CFC supports bill creating oversight and transparency of CPUC giveaways
Senator Jerry Hill, D-San Mateo, was joined by Richard Holober, Consumer Federation of California, and Mark Toney, The Utility Reform Network (TURN), at a press conference today to unveil legislation that would prohibit the California Public Utilities Commission (CPUC) from giving away millions of dollars in ratepayer money to third parties without oversight and transparency.
The CPUC is scheduled to vote this week to award a $150 million, non-competitive grant to the Lawrence Livermore National Laboratory, using money paid by customers of California’s three investor-owned electric companies, including Pacific Gas & Electric Co.
Since he was appointed CPUC president in 2002, Michael Peevey has been involved in the creation of foundations and for-profit entities funded with utility ratepayer money. They range from the $60 million California Emerging Technologies Fund developed by Peevey in a telecommunications merger, to his $30 million California Clean Energy Fund, which has spun off two nonprofit and two for-profit entities, and has given money to three venture capital funds.
Emails between Peevey, his chief of staff, and officials and consultants representing the utilities and Lawrence Livermore ‘ obtained by TURN through the Public Records Act ‘ reveal that Peevey developed the idea of giving $150 million to Lawrence Livermore National Lab, and then assigned himself as the commissioner. No projects have been proposed that would justify the amount of funding. As there are no project proposals, no merit review has been performed, and the review process does not meet accepted standards of reviewer independence and conflicts of interest. Peevey described the Livermore plan as ‘our overall grand project.’
Peevey is bringing the $150 million grant proposal to the CPUC to vote on Thursday.
Under Senator Hill’s proposed legislation, foundations and research projects funded by the CPUC would be reviewed by an objective third-party selected by the California Energy Commission to ensure ratepayer money is properly used. The commission would be required to publish an annual report to the Legislature listing all ratepayer-funded research projects, including published and public reports detailing their accomplishments.
The legislation would also prohibit the CPUC from creating ratepayer-funded foundations without approval of the Legislature and would prevent commissioners from conflicts of interest by sitting on boards of foundations created by the commission.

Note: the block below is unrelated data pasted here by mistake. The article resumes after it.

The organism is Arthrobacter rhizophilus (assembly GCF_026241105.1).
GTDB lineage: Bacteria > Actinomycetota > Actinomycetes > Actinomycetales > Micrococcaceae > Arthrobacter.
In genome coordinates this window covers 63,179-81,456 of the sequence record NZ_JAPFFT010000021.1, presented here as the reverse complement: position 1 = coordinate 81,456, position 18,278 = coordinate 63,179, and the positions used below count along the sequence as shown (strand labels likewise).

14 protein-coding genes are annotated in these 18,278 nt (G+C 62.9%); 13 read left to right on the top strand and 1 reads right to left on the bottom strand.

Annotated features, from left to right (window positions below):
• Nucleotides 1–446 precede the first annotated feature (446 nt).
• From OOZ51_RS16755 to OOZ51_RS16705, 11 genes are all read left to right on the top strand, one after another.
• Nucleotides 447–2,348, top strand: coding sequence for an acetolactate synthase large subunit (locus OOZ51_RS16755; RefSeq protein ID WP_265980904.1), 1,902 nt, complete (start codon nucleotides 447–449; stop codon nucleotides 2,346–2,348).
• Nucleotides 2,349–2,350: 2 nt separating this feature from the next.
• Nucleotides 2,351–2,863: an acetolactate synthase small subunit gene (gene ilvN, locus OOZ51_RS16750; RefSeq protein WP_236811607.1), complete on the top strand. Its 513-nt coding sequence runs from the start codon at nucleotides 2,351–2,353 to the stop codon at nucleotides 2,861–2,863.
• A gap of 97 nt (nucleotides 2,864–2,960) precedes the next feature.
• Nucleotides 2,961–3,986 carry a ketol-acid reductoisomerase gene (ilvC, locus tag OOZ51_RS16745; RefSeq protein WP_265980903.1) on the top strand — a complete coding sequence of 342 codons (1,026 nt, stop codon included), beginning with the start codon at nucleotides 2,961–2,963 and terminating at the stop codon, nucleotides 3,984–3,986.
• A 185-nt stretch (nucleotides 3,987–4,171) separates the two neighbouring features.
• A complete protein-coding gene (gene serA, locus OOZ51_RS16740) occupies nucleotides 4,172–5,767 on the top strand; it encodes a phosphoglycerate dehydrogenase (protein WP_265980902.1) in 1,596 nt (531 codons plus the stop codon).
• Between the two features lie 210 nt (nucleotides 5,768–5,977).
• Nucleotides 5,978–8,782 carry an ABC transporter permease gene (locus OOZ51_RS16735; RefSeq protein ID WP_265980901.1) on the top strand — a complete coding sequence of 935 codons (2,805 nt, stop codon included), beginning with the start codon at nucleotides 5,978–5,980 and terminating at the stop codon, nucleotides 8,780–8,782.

In 2007, Peevey was unsuccessful in his attempt to have California utility customers foot the bill for a $600-million global-warming think tank, the California Institute for Climate Solutions (CICS). Peevey assigned himself as commissioner to CICS, which would collaborate with the University of California to study climate change. The co-chairs for the venture would have been Peevey and the president of the University. The CICS was approved in a CPUC ratesetting proceeding, and the CPUC could have unilaterally increased utility bills to finance the program.
However, the Consumer Federation of California and other consumer groups opposed and helped defeat CICS funding because it would have been a costly and questionable departure from the agency’s mission to make sure ratepayers get affordable and reliable power. A Legislative Counsel opinion found the CICS was an illegal allocation of ratepayer funds.
‘The Consumer Federation of California supports Senator Hill’s legislation to bring more oversight and transparency to the CPUC. We’ve questioned the legality of using utility bills as a way of raising taxes in the past and still do. By increasing the role of the legislature in approving funding, we will have the necessary checks and balances,’ said Richard Holober at the press conference. ‘This legislation will move us in the right direction.’